On Nov. 15, Glenn Beck asked you to help him track food prices. He thought that the 1.3% food inflation reported by our government was questionable and many of you agreed. Hundreds of you Super Seniors have volunteered the time and effort to print our grocery list, record your store‘s shelf prices, and input your findings to our survey page.

The COLA project is ongoing and welcomes and needs continued input from you.

Respondents were asked to track regular shelf prices rather than sales prices and to track the same brand and size items each week. This reporting is our base information. Future reports will begin cost comparisons and will also include average costs by geographic regions.

Many stores around the country, certainly stores that want top dollar, sell brand name items in everything…even the organic bananas…and certainly Eggland Eggs and Black Angus ground beef, for example.

SO we said that if your store does not carry something, just leave it blank when you do your input

If there are very basic items you would like to see added, please contact us through the web site.  Butter and peanut butter have been recommended as additions.

The original report of items on our Grocery List of commonly purchased basics was compiled from 851 records you submitted between Nov.15 and Dec. 14.

For this period we’ve calculated:

  • Average reported price for the last 3 months
  • % Increase (or Decrease) comparison from December 21 to April 5

Items Tracked 12/21/2010 2/22/2011 3/22/2011 4/5/2011 Change 12/21-4/05 % Change 12/21-4/05
American Cheese 16 oz Brand Name $3.58 $3.92 $4.13 $4.05 $0.47 13.1%
American Cheese 16 oz Generic $2.84 $3.18 $3.30 $3.27 $0.43 15.1%
Eggs (1 dozen, large) Brand Name $2.62 $2.74 $2.75 $2.63 $0.01 0.4%
Eggs (1 dozen, large) Generic $1.78 $1.80 $1.71 $1.63 $(0.15) -8.4%
Orange Juice 59 oz Brand Name $3.24 $3.29 $3.47 $3.43 $0.19 5.9%
Orange Juice 59 oz Generic $2.49 $2.72 $2.65 $2.77 $0.28 11.2%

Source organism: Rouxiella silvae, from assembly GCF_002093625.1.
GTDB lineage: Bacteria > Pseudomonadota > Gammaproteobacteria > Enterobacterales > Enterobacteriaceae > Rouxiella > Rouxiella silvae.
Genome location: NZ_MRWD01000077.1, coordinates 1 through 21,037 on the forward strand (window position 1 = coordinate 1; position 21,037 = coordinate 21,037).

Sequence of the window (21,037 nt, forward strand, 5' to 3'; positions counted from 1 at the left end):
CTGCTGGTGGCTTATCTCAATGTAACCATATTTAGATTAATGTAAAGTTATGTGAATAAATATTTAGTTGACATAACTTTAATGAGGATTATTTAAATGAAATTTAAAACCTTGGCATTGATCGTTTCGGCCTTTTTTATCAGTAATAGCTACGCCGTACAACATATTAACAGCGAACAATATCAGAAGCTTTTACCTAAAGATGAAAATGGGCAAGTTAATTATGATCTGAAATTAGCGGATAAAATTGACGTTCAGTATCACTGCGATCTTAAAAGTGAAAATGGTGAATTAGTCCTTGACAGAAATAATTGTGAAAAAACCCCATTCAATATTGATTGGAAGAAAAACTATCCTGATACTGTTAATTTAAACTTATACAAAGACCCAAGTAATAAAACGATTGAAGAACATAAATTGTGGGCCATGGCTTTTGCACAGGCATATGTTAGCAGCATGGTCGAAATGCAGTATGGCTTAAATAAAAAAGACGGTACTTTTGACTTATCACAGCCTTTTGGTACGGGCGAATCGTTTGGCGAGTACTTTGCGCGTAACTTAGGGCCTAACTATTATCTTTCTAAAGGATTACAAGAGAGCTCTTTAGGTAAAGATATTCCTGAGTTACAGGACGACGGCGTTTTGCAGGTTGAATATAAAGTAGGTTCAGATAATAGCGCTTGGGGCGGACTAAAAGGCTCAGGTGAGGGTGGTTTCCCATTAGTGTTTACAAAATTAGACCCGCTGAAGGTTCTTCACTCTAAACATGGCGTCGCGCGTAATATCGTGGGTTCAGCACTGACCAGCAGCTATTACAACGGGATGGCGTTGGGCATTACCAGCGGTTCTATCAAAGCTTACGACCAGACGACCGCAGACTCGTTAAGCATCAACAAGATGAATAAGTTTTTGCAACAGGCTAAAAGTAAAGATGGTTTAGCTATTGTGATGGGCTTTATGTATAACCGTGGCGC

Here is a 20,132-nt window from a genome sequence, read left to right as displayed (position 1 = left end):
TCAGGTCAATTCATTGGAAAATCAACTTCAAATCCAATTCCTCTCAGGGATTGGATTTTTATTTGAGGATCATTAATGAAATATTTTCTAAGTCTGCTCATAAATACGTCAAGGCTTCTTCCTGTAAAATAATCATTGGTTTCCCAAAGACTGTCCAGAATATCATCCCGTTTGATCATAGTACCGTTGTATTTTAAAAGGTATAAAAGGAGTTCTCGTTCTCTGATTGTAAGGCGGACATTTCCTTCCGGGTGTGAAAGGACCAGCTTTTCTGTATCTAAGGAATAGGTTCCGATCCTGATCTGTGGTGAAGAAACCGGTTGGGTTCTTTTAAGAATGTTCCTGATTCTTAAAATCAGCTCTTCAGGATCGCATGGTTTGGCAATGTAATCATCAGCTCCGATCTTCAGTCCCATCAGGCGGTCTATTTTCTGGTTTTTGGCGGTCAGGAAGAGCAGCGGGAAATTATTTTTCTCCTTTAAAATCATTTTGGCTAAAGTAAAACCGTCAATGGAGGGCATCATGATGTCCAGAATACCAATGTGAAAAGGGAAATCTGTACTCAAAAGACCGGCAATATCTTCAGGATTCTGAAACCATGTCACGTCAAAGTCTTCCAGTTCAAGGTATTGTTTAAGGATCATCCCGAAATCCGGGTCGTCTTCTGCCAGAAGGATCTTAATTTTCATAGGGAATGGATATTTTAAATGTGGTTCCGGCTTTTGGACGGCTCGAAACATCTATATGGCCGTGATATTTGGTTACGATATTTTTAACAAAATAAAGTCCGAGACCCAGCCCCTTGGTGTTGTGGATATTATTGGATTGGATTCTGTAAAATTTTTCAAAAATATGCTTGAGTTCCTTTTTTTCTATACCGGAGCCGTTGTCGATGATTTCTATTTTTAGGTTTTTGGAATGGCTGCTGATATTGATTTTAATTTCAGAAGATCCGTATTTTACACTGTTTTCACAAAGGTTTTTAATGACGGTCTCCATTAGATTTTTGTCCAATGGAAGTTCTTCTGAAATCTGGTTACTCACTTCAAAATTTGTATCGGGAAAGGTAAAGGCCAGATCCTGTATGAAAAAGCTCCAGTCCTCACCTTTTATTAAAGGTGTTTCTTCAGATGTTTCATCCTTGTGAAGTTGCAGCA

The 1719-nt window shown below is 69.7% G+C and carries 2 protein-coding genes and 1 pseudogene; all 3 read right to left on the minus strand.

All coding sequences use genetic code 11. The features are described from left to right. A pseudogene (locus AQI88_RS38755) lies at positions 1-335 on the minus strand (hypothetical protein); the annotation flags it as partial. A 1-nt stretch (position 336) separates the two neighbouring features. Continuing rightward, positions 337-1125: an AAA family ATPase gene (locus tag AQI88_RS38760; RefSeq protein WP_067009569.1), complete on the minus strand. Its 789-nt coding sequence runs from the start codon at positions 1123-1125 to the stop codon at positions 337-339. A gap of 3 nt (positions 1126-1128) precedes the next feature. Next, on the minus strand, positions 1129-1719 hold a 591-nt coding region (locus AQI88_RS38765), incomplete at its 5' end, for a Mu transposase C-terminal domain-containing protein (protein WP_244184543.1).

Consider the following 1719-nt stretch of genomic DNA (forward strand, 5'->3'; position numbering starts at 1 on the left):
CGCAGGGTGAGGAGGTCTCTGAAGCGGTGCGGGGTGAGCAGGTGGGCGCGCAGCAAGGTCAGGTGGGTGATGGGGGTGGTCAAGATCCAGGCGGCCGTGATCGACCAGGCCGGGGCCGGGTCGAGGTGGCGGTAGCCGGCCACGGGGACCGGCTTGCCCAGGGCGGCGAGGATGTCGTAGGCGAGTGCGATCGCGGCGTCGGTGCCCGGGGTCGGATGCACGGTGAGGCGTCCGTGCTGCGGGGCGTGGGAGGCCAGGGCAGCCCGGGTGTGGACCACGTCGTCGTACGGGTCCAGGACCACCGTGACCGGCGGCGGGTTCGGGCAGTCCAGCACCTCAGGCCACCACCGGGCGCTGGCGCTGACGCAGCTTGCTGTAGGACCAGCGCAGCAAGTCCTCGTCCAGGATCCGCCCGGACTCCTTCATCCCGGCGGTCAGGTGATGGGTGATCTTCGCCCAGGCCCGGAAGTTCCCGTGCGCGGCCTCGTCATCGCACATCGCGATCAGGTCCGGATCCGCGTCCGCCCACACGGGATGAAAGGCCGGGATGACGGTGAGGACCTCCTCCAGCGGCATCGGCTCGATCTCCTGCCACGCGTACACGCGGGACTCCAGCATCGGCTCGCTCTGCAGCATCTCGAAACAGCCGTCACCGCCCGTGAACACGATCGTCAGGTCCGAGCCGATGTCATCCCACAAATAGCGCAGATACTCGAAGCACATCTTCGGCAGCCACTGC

Spaghetti 16 oz Brand Name $1.50 $1.49 $1.54 $1.52 $0.02 1.3%
Spaghetti 16 oz Generic $1.11 $1.13 $1.14 $1.13 $0.02 1.8%
Spaghetti Sauce 24 oz Brand Name $2.27 $2.28 $2.31 $2.34 $0.07 3.1%
Spaghetti Sauce 24 oz Generic $1.64 $1.56 $1.57 $1.57 $(0.07) -4.3%
White Bread 20 oz Brand Name $2.54 $2.61 $2.84 $2.82 $0.28 11.0%
White Bread 20 oz Generic $1.26 $1.32 $1.30 $1.23 $(0.03) -2.4%
Whole Wheat Bread 24 oz Brand Name $2.82 $2.91 $3.07 $3.03 $0.21 7.4%
Whole Wheat Bread 24 oz Generic $1.58 $1.62 $1.66 $1.56 $(0.02) -1.3%
Ground Beef 80% Lean 16 oz Brand Name $3.35 $3.69 $3.73 $3.74 $0.39 11.6%
Ground Beef 80% Lean 16 oz Generic $2.77 $3.13 $3.17 $3.06 $0.29 10.5%
White Flour 5 pound bag Brand Name $2.33 $2.96 $2.80 $2.80 $0.47 20.2%
White Flour 5 pound bag Generic $1.83 $1.88 $1.99 $1.99 $0.16 8.7%
Sugar 4 pound bag Brand Name $3.63 $3.67 $3.71 $3.60 $(0.03) -0.8%
Sugar 4 pound bag Generic $2.63 $2.82 $2.70 $2.71 $0.08 3.0%
Raisin Bran 20 oz Brand Name $3.45 $3.58 $3.67 $3.54 $0.09 2.6%
Raisin Bran 20 oz Generic $2.57 $2.60 $2.54 $2.58 $0.01 0.4%
Bathroom Tissue (12 rolls) Brand Name $7.63 $8.17 $8.37 $8.16 $0.53 6.9%
Bathroom Tissue (12 rolls) Generic $6.10 $6.26 $6.45 $6.60 $0.50 8.2%
Bananas/pound $0.54 $0.58 $0.59 $0.59 $0.05 9.3%
Milk 2% $3.16 $3.09 $3.23 $3.37 $0.21 6.6%
Gasoline Regular $2.93 $3.16 $3.53 $3.63 $0.70 23.9%
TOTAL COST $74.19 $78.16 $79.92 $79.35 $5.16 7.0%

Comments from Super Seniors


My wife and I usually spend $80 on groceries a week. A year ago that was plenty for us. Now $80 barely covers up the bottom of the buggy at Walmart.

Whole milk in Coldwater, Michigan Walmart was 4.57/ gal the other day.

Everyone should notice the decreasing size of paper goods and food packaging. Breyers Ice Cream has become so tiny it’s actually funny. Dawn dish washing soap has shrunk by four ounces. The prices remain the same. I’d rather see the products increase in price. This shrinkage is deceptive.
Regarding the price of products rising, one also needs to count in the number of products that have downsized the product and/or packaging and are charging the same price or slightly higher. I noticed this first with Jif peanut butter and then with Kraft mayonnaise. They were the same price, but the containers were smaller – by how much I don’t know. I frequently eat granola bars by Nature Valley and had bought a new large box. When I took the first bar out, the product inside the package was over a quarter smaller than the one I had eaten the day before. I checked some of the other bars and sure enough, they are all smaller than the last box I purchased. The packaging is the same size; however.